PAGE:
Naja Chinyere Njoku, the founder and moderator of the DNA Tested African Descendants Facebook groups, read one of my postings about Ogbar Ogumba and immediately contacted a Nigerian chief (Igbo) for more information about my ancestor’s name. Chief Okorie Mba (Eze Amufi) of Asaga Ohafia, Nigeria (Abia State) was very familiar with the name. He relayed the following information:

There are two meanings of the name, (1) As a place, it means town or village, (2) the name Mba means the braggart, big mouth, admonisher, showoff, backer or bouncer of the family…. or a fighter. Ogu Mba means righteousness of a town. Ogba as a name is rampant in my village. It is a short cut to the name Ogbanta, which used to be an honorary name given to a great hunter.

For example:
Ogba Anu means animal shooter.
Ogba Agu means lion shooter.
Ogbu Agu means lion killer.
Ogba (r) means shooter.
Ogbu (h) means killer.

The correct name should be Ogba as in Mba. The (r) and (h) were added by colonial masters for easier pronunciation. Please note that the O will have a dot under.

While recording the oral history from family elders in the 1970s, the late Cousin Rev. Sidney Edwards also wrote the following about Grandpa Ogba Ogumba, “He had a high-pitched voice and never let up during a conversation.” Compare this piece of oral history to the meaning of the name from Chief Okorie Mba that is highlighted above. I am astounded! This appears to be more than coincidental to me.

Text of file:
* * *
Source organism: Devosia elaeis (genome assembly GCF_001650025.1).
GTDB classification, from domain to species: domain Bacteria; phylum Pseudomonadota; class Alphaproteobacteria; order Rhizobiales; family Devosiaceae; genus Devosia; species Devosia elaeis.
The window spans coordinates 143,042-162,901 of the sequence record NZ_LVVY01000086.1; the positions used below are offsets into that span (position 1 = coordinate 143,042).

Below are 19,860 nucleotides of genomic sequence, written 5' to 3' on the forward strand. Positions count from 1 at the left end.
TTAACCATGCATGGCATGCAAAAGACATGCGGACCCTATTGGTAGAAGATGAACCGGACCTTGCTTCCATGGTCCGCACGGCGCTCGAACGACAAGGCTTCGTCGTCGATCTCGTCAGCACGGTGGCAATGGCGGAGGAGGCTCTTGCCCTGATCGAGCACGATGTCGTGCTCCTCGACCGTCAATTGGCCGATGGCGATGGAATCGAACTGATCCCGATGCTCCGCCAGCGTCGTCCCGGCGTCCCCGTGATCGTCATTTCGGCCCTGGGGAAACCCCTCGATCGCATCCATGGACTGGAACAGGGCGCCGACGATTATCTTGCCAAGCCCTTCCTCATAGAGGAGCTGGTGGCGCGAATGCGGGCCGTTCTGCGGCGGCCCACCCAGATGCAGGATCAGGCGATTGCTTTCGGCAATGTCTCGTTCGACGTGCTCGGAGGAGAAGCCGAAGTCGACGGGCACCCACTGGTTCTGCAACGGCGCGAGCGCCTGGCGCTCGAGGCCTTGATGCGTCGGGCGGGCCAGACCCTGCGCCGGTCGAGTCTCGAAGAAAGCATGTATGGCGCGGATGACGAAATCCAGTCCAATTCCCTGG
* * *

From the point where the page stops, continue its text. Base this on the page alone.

To date, this is by far the most compelling piece of linguistic evidence we have gotten. To add, nearly all of the males with the surname OGUMBA on Facebook are from Nigeria. We are getting closer! We are still seeking absolute DNA proof of Ogba Ogumba’s origins. The chances of finding a “paper trail” are extremely slim . . . a miracle. Nonetheless, the Igbo people of Nigeria strongly appear to be his ancestral origins.

Combined snapshots from the 1855 slave inventory of William Edwards’s estate, Panola County, Mississippi, taken on December 15, 1855: At the end of the inventory, placed at the top of this image, Luke Sr. (Ogba Ogumba) was inventoried with a value of $150. At the top of the inventory, there’s another Luke, who was Luke Edwards, Jr., born around 1815. Luke Edwards, Jr. died after 1900 in Panola County, Mississippi. Prince Edwards was my mother’s great grandfather.

3 thoughts on “Our “Kunta Kinte”: The Search for Our African Ancestor’s Origins

    1. Hello Cousin. As you may know, Tom Payne’s father was Isaac Edwards, the son of Uncle Peter Edwards. Yes, I am on FB. There’s also an Edwards Family group on FB. Several of Tom Payne’s grandchildren are in the group.


  1. Wayne Payne

    Hello Cousin. As you may know, Tom Payne’s father was Isaac Edwards, the son of Uncle Peter Edwards. Yes, I am on FB. There’s also an Edwards Family group on FB. Several of Tom Payne’s grandchildren are in the group

    I am this person

    Liked by 1 person